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NEW YORK -- Biogenesis of America founder Tony Bosch asked Alex Rodriguez for financial help after Major League Baseball filed a lawsuit against him in March, but was denied by the New York Yankees third baseman, according to a New York Daily News report.
The Daily News, citing a source, reported that Rodriguez rebuffed Bosch's request for money -- reportedly hundreds of thousands of dollars. After that, Bosch went to MLB.
"A-Rod refused to pay him what he wanted," the source told the Daily News. "Baseball was worried about that."
In exchange for Bosch's full cooperation, Major League Baseball will drop the lawsuit it filed against Bosch in March, sources told ESPN's "Outside the Lines" on Tuesday.
Rodriguez was silent Wednesday regarding the Biogenesis allegations but issued a statement Thursday.
"Myself and others are being mentioned in a media report before the process is even concluded," the statement said. "I would hope this thing would follow the guidelines of our Basic Agreement. I will monitor the situation and comment when appropriate. As I have said previously, I am working out every day to get back on the field and help the Yankees win a championship. I am down here doing my job and working hard and will continue to do so until I'm back playing."
Rodriguez has been working out in Tampa, Fla., as he recovers from hip surgery. The Yankees project that if he does return, it won't be until after the All-Star break.
Rodriguez recently graduated from fielding stationary grounders at third to moving around a little. He also is taking batting practice.Two of the biggest names in the New York Yankees' clubhouse offered unconditional support to Rodriguez Wednesday.
Both Mariano Rivera and CC Sabathia said they would stand with Rodriguez, no matter the outcome of Major League Baseball's investigation into Rodriguez's alleged performance-enhancing drug use.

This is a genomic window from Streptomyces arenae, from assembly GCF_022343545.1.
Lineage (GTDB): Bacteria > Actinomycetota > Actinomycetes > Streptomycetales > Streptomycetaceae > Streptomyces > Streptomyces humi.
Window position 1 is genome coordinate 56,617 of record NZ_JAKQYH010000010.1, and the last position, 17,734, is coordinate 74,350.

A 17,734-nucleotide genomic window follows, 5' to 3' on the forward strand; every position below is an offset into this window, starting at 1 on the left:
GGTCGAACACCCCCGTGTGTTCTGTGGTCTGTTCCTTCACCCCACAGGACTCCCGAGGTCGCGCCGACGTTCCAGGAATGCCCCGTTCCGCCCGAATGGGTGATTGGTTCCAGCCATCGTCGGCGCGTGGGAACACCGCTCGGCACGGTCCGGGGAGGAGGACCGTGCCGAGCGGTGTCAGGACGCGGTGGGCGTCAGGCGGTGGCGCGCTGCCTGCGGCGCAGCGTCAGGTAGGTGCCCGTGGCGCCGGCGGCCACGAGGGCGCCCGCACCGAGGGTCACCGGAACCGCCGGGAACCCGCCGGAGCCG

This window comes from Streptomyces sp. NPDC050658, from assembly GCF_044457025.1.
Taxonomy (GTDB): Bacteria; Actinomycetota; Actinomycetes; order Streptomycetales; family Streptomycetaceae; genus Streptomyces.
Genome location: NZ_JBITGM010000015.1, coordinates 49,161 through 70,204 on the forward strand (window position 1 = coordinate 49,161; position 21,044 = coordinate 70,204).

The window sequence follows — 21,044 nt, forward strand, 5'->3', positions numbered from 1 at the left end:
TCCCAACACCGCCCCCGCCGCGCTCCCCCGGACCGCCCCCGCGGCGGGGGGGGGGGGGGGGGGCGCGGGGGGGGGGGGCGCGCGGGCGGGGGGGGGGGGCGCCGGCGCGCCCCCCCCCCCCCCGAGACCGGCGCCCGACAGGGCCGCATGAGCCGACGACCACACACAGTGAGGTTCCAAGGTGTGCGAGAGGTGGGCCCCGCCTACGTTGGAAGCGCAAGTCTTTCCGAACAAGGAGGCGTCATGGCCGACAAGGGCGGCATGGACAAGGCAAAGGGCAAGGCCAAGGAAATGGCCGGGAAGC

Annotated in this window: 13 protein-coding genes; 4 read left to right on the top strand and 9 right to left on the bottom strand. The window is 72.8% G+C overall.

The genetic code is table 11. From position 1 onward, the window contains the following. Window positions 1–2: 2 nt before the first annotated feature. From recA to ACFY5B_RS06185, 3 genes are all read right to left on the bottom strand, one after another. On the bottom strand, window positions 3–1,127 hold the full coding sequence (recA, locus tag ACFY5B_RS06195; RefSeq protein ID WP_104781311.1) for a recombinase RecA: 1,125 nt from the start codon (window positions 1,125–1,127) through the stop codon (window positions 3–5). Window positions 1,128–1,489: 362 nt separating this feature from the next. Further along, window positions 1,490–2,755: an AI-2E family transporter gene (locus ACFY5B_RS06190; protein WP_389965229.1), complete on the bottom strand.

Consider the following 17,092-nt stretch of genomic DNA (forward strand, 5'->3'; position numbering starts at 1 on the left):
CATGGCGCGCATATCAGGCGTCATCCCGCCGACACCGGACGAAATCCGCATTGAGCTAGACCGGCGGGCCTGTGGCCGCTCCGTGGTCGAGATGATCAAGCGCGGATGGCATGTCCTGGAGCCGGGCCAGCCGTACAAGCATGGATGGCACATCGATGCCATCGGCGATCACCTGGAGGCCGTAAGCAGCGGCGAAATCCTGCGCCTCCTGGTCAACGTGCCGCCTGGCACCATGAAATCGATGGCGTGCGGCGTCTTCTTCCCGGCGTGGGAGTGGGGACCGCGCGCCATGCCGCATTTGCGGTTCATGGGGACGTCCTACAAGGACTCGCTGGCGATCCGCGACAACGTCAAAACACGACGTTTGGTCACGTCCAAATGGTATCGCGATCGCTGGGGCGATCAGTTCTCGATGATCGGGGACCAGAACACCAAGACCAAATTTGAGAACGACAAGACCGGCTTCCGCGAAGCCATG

"He is my friend," the 43-year-old Rivera said after the Yankees finished their sweep of the Cleveland Indians on Wednesday. "Besides that, he is my teammate, so definitely it is not easy to be in the cameras and the paper always and being chased. At the same time, all I have to do is support."
Sabathia echoed Rivera's words, saying he and his teammates would have Rodriguez's back.
"I think there would be nothing but love and support in here," Sabathia said.
On Tuesday, OTL reported that MLB might seek a 100-game suspension for Rodriguez. One source said the commissioner's office would make the argument that Rodriguez's connection to Bosch would constitute one offense and Rodriguez's previous statements denying such a relationship would be a second.
In the terms of the collective bargaining agreement between MLB and the MLB Players Association, a first performance-enhancing drug offense results in a 50-game suspension, while a second is 100.
Meanwhile, Rodriguez has reorganized his representation for the case. When the Biogenesis scandal first broke in the Miami New Times in late January, Rodriguez picked famed Miami lawyer Roy Black instead of Pittsburgh-based Jay Reisinger as his main representative, although Reisinger had some involvement.